I lambasted net zero many times, one time calling it an unserious weapon against climate change. Why is that? We’re going to see in this post. What is net zero? Simply, it is a building or property that produces as much renewable energy on-site as it consumes, typically over a year. Some utilities claim their net zero trophies for producing as much renewable energy as their customers buy.
Why is Net Zero a Con?
To answer this question in one word; exports. When a property or utility generates more electricity than it consumes, it must be exported to someone else. Well, if everybody did that, there would be no place to export it because all neighbors have the same plight. Net zero cannot be scaled to more than, oh, let’s say, 30% of generation. Beyond that, there is no place to export it.
At the Peak Load Management Alliance conference last week, an executive vice president from Arizona Public Service used California as an example of net zero after he roasted California (to which I’d respond, look out, you are headed in that direction). He said California increasingly and more frequently pays Arizona to take their excess power. That is net zero – it’s worse than dumping at zero cost. It’s like paying a tipping fee to have Waste Management haul the trash away. This is 180 degrees opposite of Michaels’ core purpose to minimize waste and maximize value – dumping electricity and paying to do so!
A Western Energy Imbalance Market has been established to facilitate transactions between winners and net-zero losers. It has elements of a Regional Transmission Organization, except takers, like Arizona, would be wise not to share a wholesale market with the likes of California.
Why Sell at a Loss Rather than Dump Excessive Renewable Electricity?
Production Tax Credit
I can think of two answers to this question, which can both be consolidated up the chain as duped policy. The first answer is the production tax credit for wind generation here in the Midwest. Wind generators make money by taking the tax credit and making the difference between that and the grid’s zero or negative locational marginal price.
I recently came across a chart showing the penetration of negative pricing on the grid, as shown below. An uninformed person may think, wow, this is fantastic! Free electricity!
Operating at a Loss Saves Money?
Wrong. First, let’s consider why prices are negative. I already gave part one – production tax credits. Part two is that the continuous duty, thermal power generating units – coal, nuclear, and natural gas – cannot start and stop like a golf cart. It is often less expensive for the generating company to run at a loss than shut down and restart for whatever reasons. These resources were never designed for frequent start-stops and, therefore, doing so would shorten their lifetimes.
This is an unstable situation with a negative feedback loop. As more renewables flood the market with low, no, or negative-price electricity, the stabilizing thermal power plants lose more money, causing them to go out of business and destabilizing the grid more. Thundering herds of unicorns are not coming to bail us out.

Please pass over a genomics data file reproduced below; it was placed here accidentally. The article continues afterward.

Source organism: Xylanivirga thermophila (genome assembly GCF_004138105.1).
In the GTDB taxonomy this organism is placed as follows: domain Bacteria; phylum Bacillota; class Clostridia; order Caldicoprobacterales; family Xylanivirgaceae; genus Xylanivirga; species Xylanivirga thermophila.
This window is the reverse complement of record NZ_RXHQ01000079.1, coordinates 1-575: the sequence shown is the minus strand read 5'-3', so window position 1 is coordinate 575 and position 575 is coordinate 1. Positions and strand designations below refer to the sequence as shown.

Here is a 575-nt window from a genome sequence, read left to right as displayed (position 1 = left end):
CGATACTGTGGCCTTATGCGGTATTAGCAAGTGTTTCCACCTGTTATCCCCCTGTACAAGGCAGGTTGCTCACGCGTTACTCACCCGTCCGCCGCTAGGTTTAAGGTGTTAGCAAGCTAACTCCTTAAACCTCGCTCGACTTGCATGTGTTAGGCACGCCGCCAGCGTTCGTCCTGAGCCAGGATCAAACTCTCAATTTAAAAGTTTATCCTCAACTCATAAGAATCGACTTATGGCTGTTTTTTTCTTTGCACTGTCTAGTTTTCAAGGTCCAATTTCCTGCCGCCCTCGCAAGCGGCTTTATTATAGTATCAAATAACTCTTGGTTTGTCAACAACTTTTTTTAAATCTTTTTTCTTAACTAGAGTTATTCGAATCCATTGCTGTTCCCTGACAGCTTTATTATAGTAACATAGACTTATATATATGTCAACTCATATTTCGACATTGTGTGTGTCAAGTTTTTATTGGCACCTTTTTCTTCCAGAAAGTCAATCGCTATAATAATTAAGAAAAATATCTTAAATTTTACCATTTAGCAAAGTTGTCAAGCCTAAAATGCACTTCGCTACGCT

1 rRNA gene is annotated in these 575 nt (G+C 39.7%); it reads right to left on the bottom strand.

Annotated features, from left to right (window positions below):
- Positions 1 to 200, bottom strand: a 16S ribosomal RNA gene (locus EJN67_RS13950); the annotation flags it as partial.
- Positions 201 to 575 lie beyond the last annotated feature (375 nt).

What is happening as a result? Grid operators, regional transmission organizations, and independent system operators say, “uh ah, coal plant. You’re staying connected to the grid because we need you to keep the alternating current frequency at 60 Hz and the voltage within specified tolerances.” There went the “free market.” You can now see why there is an “unprecedented” risk of widespread outages this winter. There already isn’t enough spinning reserve left on the grid. Could this also be why grid operators are punting on additional renewable resource interconnections?
Mechanics of Price Increases
Now, what about negative prices helping customers? How are these continuous-duty thermal generators that were losing money and going out of business going to be compensated going forward? A subsidy paid by electricity customers! This is a fiasco because lawmakers mandate things on the world’s most complex system that they do not understand whatsoever.
Another Price Increase Model
Negative prices in California derive from a different misbegotten policy called net metering. First, net metering transfers $12 billion of wealth from non-participants (customers without solar), who tend to have lower incomes, to participants. Customers with solar reduce their bills to almost nothing, renting the grid for free, and thus subsidized by non-participants. As a result of paying next to nothing and shifting costs to others, solar customers increased energy consumption by about 20%. What a win, win, win!
I must pause here to laugh and scoff at lawmakers’ ignorance from a few years ago as we fought to save energy efficiency in Iowa. Some claimed wind energy is “free,” and wealth transfers for efficiency programs must die! Pffft! They have no earthly idea how the electricity market works or how the policies they pass impact price and reliability. These fabulous policies have swung Iowa from a 10% electricity price advantage against Illinois to a 15% disadvantage in ten years! How can this happen with “free” energy, Senator?
Pushing Back with Demand Response
We must stop subsidizing technologies that result in higher aggregate prices and start pushing back to match demand with supply. How is this done? Thirty-one flavors of demand response, which will be featured next week.